For this analysis it is assumed that, without an inspection and test procedure in place before the earthquake (the base case), the inspection would require 2 weeks by the licensee using 10 of the licensee's personnel. Moreover, it is assumed that, with a comprehensive and systematic inspection procedure specified in advance (adjusted case), the inspection process could be completed more expeditiously and require only 4 days, with the same number of licensee personnel with no special seismic knowledge of the plant. On this basis the costs are estimated as follows.
(1) The incremental cost of the post-OBE inspection based on 10 workers on a 20 hrs/day shift is:
(10 workers/plant)(20 hrs/day)(14 - 4) days = 2,000 man-hrs/plant.
(2) The occupational dose increment associated with the improved inspection procedures, based on an assumed dose rate of 175 mr/hr (Reference: Virgil Summer PWR FSAR Amendment 7, August 1978, Table 12.2-22b) is calculated to be:
(-2,000 man-hrs/plant)(0.075 R/hr) = -150 man-rem/plant.
(3) Based on the reduced inspection time of 2,000 man-hrs/plant noted above, the labor cost is calculated to be:
(-2,000 man-hrs/plant)(40 man-hrs/man-wk)($2,270/man-wk) = -$114,000/plant.
(4) The cost of the plant's downtime, based on the improved inspection procedures, is estimated as follows:
(4 - 14) days ($300,000/day) = -$3M/plant (net savings).
(5) There are no operation and maintenance costs associated with this issue, nor are there any accident avoidance costs involved. The development of this inspection program is assumed to be borne by the industry, presumably through ANSI. The cost to develop these inspection procedures is assumed to require technical assistance for a total cost of approximately $100,000.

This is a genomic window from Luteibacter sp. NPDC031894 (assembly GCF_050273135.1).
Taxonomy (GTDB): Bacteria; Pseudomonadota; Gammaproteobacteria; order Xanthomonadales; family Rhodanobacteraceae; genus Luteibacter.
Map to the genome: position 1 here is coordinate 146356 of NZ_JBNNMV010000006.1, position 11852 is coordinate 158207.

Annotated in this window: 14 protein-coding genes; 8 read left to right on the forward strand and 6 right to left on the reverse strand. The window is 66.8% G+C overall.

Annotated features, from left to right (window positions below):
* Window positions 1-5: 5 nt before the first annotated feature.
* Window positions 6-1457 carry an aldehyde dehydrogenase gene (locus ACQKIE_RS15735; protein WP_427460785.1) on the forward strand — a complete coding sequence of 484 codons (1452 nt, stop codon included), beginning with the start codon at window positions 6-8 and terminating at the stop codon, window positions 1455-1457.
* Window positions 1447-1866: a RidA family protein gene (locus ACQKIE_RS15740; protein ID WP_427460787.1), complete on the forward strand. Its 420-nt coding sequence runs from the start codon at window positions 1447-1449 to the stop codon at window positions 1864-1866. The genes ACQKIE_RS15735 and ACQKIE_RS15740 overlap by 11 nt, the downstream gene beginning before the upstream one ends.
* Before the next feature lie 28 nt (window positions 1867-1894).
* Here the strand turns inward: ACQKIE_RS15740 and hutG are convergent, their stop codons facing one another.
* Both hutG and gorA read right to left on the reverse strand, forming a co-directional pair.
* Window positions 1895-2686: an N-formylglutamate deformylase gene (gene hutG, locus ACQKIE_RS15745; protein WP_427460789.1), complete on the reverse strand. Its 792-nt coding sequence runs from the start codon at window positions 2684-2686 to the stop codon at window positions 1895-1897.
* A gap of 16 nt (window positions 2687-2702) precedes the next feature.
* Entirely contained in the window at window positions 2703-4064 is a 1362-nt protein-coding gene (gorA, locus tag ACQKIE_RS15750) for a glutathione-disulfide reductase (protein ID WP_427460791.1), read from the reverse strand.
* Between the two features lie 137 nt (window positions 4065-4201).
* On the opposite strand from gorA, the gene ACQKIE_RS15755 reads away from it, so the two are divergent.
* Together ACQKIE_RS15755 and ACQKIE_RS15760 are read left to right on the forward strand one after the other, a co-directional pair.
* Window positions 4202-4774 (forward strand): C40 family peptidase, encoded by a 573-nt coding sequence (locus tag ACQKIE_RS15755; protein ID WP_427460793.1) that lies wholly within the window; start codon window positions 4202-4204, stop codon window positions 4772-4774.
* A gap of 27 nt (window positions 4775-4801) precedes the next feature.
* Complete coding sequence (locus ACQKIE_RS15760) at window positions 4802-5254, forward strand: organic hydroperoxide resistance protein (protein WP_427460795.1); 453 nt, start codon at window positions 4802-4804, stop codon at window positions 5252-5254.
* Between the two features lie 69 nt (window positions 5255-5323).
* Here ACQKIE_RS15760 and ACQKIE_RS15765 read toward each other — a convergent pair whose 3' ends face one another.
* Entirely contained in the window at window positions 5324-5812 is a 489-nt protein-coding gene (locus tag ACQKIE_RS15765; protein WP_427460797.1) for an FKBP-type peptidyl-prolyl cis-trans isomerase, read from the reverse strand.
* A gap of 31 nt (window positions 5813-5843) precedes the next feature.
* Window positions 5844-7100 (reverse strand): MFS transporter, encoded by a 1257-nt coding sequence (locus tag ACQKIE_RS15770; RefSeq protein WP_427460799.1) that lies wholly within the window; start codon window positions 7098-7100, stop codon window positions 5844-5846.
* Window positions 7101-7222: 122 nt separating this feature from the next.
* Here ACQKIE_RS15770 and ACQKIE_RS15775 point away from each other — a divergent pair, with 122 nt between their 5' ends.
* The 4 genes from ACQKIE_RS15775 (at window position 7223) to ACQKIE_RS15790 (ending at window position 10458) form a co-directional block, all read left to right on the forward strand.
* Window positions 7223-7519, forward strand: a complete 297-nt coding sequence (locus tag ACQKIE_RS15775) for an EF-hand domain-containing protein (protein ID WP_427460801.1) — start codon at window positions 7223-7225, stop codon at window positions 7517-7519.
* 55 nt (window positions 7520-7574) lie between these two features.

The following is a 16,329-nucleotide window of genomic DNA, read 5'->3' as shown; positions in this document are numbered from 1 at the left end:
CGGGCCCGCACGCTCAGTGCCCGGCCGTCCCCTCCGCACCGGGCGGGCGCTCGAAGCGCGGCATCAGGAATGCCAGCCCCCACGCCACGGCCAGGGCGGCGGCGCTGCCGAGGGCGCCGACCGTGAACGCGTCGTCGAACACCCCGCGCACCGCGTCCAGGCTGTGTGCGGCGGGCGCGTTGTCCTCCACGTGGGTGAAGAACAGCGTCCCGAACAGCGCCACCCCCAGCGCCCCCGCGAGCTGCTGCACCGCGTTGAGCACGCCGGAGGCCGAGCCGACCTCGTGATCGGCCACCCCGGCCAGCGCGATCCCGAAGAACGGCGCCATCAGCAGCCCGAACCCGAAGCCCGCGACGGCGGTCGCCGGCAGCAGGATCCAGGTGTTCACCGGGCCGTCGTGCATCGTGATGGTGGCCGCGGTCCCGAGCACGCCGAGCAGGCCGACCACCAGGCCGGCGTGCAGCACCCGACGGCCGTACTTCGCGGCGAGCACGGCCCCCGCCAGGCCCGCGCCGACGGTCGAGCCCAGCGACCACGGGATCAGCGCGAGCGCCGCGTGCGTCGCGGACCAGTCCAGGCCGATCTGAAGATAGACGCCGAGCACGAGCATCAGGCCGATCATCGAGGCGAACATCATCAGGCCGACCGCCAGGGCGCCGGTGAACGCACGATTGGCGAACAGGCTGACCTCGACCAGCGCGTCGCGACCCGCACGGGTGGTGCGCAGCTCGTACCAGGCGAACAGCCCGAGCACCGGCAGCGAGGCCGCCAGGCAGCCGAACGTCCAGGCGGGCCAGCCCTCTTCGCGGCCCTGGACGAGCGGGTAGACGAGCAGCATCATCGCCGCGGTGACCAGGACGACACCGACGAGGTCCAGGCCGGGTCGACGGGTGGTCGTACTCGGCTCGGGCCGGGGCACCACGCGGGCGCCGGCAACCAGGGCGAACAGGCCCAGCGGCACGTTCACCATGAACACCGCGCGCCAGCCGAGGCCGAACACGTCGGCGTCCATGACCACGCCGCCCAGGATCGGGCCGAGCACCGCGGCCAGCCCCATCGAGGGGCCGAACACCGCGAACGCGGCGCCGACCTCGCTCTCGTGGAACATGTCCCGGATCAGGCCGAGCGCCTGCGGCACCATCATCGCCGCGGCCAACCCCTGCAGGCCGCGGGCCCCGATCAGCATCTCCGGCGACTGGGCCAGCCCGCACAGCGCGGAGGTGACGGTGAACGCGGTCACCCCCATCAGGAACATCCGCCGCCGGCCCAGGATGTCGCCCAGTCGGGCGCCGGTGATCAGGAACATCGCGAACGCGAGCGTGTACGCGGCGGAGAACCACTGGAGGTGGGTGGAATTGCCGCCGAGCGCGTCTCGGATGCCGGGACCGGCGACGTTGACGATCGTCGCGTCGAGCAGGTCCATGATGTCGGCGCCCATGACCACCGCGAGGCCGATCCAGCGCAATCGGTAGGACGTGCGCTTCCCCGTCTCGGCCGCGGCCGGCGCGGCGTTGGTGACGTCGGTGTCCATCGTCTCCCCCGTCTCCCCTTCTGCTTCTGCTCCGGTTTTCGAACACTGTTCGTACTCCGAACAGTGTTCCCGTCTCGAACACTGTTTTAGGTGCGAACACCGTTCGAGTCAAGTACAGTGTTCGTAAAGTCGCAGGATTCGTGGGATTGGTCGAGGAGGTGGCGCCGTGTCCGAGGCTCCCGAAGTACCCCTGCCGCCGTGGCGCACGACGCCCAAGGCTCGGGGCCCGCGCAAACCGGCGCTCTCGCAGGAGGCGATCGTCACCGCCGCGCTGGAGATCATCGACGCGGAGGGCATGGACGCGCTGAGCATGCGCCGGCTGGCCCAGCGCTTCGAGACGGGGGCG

(6) The total future cost to the industry is, therefore, estimated to be:
(-$114,000) + (-$3M) = -$3.114M (net savings).
(7) It is expected that the cost to the NRC in the development of the new inspection procedure would be limited to a review of the final inspection procedure submitted by the industry. It is assumed that the NRC review would require 20 man-weeks for a total cost of approximately (20 man-weeks)($2,270/week) or $45,400.
(8) It is anticipated that the NRC staff would participate in some way at the plant site during an inspection of the facility following an OBE. It is assumed that this would require 3 full-time staff members for the 2 weeks of inspection as well as an additional 2 weeks after the completion of the inspection as a follow-up measure. It is expected that, with the improved inspection procedures, only 2 full-time NRC staff members would be required for the 4 days of the inspection and for the 2 weeks following the completion of inspection and the resumption of normal operations. The incremental cost to the NRC for the implementation of the improved procedures is estimated as follows:
($2,270/man-wk)[(112 man-hrs/man)(2 men/plant)
-(160 man-hrs/man)(3 men/plant)] = $581,000.
(9) The total future costs to the industry and the NRC for the development and implementation of the resolution of this issue (C) is estimated from the results above to be:
C = -$3,114,000 - $581,000 = -$3,695,000.
(10) The present value of the net future costs per plant (PW) is given by: